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Naughton, Felix; Foster, Katharine; Emery, Jo; Cooper, Sue; Sutton, Stephen; Leonardi-Bee, Jo; Jones, Matthew; Ussher, Michael; Whitemore, Rachel; Leighton, Matthew; Montgomery, Alan; Parrott, Steve; Coleman, Tim (2016)
Languages: English
Types: Unknown
Subjects:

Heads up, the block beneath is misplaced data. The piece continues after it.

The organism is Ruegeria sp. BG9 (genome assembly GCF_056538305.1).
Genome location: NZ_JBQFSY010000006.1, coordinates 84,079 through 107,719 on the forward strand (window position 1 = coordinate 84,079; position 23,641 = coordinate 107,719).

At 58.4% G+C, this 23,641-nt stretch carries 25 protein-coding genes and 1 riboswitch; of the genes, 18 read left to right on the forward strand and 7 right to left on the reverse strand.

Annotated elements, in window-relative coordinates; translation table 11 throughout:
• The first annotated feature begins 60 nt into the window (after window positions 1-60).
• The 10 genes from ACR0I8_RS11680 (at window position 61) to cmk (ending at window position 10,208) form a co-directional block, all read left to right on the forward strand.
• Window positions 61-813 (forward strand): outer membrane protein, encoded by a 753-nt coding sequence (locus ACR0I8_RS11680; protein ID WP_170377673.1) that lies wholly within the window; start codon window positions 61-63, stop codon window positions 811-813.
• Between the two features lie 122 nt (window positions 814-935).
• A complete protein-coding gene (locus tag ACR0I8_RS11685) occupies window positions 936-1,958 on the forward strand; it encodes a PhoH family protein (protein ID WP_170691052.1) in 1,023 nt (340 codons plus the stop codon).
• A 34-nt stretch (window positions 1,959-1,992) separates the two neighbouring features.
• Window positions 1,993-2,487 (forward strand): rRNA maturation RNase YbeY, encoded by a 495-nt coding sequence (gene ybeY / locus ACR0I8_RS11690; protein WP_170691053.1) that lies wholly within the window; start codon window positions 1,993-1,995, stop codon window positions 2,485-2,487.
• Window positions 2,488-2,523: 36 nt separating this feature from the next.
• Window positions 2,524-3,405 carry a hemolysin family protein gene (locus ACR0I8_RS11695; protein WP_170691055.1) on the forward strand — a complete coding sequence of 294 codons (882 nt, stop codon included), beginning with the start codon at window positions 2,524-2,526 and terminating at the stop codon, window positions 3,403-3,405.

Background: Text message cessation programmes have potential to change smoking behaviour during pregnancy but their effectiveness is unknown. This study aimed to estimate key parameters, including effectiveness and cost-effectiveness, for delivering a definitive effectiveness trial of a pregnancy specific, theory-guided, tailored text message cessation intervention. \ud \ud Methods: Multicentre, single-blinded, randomised controlled trial. Pregnant smokers (<25 weeks gestation) were recruited from 16 antenatal screening clinics in England. Control participants received usual care and a smoking cessation leaflet. Intervention participants received the control components plus 12 weeks of individually-tailored, automated, interactive, cessation text messages (MiQuit). Key parameters to inform a full trial were recruitment and outcome ascertainment rates. 7 smoking outcomes were assessed; the planned primary outcome for the full trial was continuous abstinence from 4 weeks post-randomisation until 36 weeks gestation, validated biochemically. Estimated costs were modelled per quitter and per QALY.\ud \ud Findings: 407 participants (203 MiQuit, 204 control) were randomised, 39% of those eligible. At follow-up, similar proportions per group provided self-report smoking status and a validation sample. More MiQuit participants achieved validated continuous abstinence relative to controls (5.4% vs. 2.0%; odds ratio [adjusted for site and gestation] 2.7, 95% CI 0.93 to 9.35). Adjusted odds ratios on other smoking outcomes ranged from 1.03 to 3.28 in favour of MiQuit. Incremental costs per quitter/QALY were £140.91 (95% CI -£192.87 to £617.96)/£3,623.09 (-£4,926.56 to £16,197.20), respectively, at the end of pregnancy.\ud \ud Discussion: Findings imply that this low-cost text message intervention is likely to be effective and cost-effective. A full trial is warranted.

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